xghostx

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it doesnt hurt to know somebody with the gear already. All of these things get very pricey and how often are you going to use them.
 

coh

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Because of ongoing discussions about photography in a thread on Rocky Mountain Junipers (http://bonsainut.com/forums/showthread.php?8639-First-RMJ), I've decided to revive this thread, which contained some good information about photographing bonsai. I believe people will have a better chance of finding information they are looking for in a thread titled "bonsai photos". So, please post your photographic methods and tips.

The two problems I see most often are:

(1) photos taken from bad angles: Unless one is looking to highlight a specific aspect of a tree (apex structure, for example), it is generally best to take photos from straight on, with the camera height at about the mid point of the trunk. A little lower or higher works as well, but views taken from too far above distort the tree structure and don't allow one to visualize the branch structure. This makes it difficult to give advice on pruning, chopping, etc.

(2) photos with bad/distracting backgrounds: If possible, get a plain background behind the tree. This can be accomplished by moving the tree in front of a wall. If the tree cannot be moved, one can place something behind the tree, such as a piece of white board, or a dark cloth. Actually, any color (other than green) would probably work, but the key is to make it simple.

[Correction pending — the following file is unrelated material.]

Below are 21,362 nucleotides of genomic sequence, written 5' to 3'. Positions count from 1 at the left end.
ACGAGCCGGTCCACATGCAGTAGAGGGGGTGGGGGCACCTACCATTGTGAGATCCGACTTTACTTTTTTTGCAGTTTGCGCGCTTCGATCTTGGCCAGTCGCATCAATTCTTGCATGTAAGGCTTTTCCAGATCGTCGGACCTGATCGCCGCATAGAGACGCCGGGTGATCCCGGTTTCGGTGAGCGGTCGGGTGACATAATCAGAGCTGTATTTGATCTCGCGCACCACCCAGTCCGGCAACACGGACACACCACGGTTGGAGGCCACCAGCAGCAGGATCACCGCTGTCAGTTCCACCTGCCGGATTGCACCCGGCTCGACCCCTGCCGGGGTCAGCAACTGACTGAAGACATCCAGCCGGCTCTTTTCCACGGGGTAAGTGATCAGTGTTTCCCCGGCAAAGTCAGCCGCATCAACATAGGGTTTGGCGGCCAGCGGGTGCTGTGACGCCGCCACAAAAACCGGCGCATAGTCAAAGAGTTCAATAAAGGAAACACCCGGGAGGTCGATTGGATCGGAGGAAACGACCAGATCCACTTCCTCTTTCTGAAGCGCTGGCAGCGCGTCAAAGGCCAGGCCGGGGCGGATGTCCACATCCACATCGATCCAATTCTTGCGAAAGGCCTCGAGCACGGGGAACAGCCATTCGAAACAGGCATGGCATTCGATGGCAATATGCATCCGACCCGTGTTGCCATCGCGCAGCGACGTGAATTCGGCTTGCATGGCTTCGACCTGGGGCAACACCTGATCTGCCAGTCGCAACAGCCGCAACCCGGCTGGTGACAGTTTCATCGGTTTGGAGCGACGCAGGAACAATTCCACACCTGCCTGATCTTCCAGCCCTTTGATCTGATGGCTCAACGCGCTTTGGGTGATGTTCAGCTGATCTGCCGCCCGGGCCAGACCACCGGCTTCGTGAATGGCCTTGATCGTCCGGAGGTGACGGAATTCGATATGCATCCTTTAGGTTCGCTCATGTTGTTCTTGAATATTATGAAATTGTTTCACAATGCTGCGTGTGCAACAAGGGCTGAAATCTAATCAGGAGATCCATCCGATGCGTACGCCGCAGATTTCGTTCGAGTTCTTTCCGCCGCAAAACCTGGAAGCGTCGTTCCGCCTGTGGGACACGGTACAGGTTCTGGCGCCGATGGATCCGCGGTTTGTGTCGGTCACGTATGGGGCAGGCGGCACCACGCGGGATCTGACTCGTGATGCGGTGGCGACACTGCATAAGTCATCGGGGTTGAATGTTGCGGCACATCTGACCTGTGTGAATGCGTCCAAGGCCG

jk_lewis

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This is the best article I've found on photographing bonsai specifically:

http://www.artofbonsai.org/tutorials/photoguide.php

HOWEVER, taking a picture of your bonsai is nothing more or less than still life photography, and every basic photography book has at least one chapter on that subject. Check your local library.

It doesn't really matter what kind of camera you have, EXCEPT that the camera on your phone isn't meant for this kind of work -- and be CERTAIN the your pictures are right side up! You will be better off with a real camera. And then, learn to use the software that came with it! If this 76-year-old technophobe can do it . . .

Keeping in mind that most of my bonsai are under 2 feet in height, here's what I have:

For a background, a white matboard, or the natureal yellow wall, depending on the tree and desired lightng.

Coming in from the left, natural light through a glass door and either from overhead right, or from the right front, an artificial light and reflector. Most of the time I use overhead right (first picture).

I do NOT use flash -- not ever.

Piuctures of the setup and some results.
 

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coh